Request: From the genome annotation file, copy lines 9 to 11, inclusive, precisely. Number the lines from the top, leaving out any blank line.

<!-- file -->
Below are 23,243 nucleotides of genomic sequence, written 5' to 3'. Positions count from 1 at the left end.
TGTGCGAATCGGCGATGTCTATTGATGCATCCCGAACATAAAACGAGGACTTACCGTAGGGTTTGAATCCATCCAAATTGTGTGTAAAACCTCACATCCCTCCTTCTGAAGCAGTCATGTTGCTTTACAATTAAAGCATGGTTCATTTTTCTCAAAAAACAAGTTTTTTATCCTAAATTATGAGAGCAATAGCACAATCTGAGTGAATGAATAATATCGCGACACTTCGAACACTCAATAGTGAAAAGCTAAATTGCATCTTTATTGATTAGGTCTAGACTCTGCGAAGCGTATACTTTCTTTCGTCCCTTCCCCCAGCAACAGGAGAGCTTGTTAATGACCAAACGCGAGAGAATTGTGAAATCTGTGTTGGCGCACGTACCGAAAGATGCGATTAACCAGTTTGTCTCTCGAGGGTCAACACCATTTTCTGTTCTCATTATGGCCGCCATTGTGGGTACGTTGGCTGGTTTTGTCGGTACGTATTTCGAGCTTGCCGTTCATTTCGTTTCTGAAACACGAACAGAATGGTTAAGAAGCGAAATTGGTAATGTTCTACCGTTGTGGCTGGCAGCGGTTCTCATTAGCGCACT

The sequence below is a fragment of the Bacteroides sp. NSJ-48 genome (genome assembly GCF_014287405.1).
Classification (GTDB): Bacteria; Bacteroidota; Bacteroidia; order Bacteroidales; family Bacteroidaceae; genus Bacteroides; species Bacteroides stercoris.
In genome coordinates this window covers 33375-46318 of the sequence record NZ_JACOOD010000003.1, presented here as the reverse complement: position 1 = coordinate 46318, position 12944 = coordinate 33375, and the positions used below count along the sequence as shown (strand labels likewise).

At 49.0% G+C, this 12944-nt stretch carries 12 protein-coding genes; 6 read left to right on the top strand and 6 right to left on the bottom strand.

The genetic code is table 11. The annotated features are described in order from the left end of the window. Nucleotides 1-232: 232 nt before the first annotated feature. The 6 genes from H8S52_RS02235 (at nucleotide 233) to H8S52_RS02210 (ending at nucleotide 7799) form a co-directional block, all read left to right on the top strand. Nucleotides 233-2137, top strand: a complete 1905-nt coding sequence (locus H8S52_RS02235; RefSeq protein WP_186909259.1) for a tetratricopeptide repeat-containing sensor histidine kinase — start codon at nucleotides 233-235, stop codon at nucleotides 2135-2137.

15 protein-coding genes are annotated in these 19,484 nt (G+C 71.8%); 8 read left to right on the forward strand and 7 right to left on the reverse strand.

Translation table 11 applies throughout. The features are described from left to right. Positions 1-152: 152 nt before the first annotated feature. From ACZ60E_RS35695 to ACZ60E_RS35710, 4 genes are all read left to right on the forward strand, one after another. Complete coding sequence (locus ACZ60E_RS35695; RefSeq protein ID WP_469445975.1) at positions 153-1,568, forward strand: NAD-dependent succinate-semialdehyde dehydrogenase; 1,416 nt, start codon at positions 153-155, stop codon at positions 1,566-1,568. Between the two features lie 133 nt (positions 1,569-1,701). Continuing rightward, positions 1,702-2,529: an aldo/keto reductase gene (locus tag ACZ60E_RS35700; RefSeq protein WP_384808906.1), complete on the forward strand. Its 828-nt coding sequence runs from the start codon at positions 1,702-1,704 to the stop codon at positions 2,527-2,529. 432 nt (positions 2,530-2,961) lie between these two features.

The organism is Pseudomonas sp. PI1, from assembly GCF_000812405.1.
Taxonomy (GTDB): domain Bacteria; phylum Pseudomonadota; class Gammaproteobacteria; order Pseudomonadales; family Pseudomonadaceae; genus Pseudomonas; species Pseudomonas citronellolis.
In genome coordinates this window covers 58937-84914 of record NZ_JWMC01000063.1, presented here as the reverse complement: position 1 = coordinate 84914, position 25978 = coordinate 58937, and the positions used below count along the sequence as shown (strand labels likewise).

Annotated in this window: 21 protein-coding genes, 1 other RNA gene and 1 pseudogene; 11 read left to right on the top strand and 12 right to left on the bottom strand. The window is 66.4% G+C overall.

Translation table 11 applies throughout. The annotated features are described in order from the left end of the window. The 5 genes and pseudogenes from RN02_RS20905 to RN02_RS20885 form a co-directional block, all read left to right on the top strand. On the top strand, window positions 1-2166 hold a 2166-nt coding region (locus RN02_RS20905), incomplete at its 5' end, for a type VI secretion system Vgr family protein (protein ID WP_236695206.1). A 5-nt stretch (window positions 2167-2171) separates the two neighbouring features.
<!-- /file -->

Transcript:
Translation table 11 applies throughout. The features are described from left to right. Positions 1-152: 152 nt before the first annotated feature. From ACZ60E_RS35695 to ACZ60E_RS35710, 4 genes are all read left to right on the forward strand, one after another. Complete coding sequence (locus ACZ60E_RS35695; RefSeq protein ID WP_469445975.1) at positions 153-1,568, forward strand: NAD-dependent succinate-semialdehyde dehydrogenase; 1,416 nt, start codon at positions 153-155, stop codon at positions 1,566-1,568. Between the two features lie 133 nt (positions 1,569-1,701). Continuing rightward, positions 1,702-2,529: an aldo/keto reductase gene (locus tag ACZ60E_RS35700; RefSeq protein WP_384808906.1), complete on the forward strand. Its 828-nt coding sequence runs from the start codon at positions 1,702-1,704 to the stop codon at positions 2,527-2,529. 432 nt (positions 2,530-2,961) lie between these two features.

The organism is Pseudomonas sp. PI1, from assembly GCF_000812405.1.
Taxonomy (GTDB): domain Bacteria; phylum Pseudomonadota; class Gammaproteobacteria; order Pseudomonadales; family Pseudomonadaceae; genus Pseudomonas; species Pseudomonas citronellolis.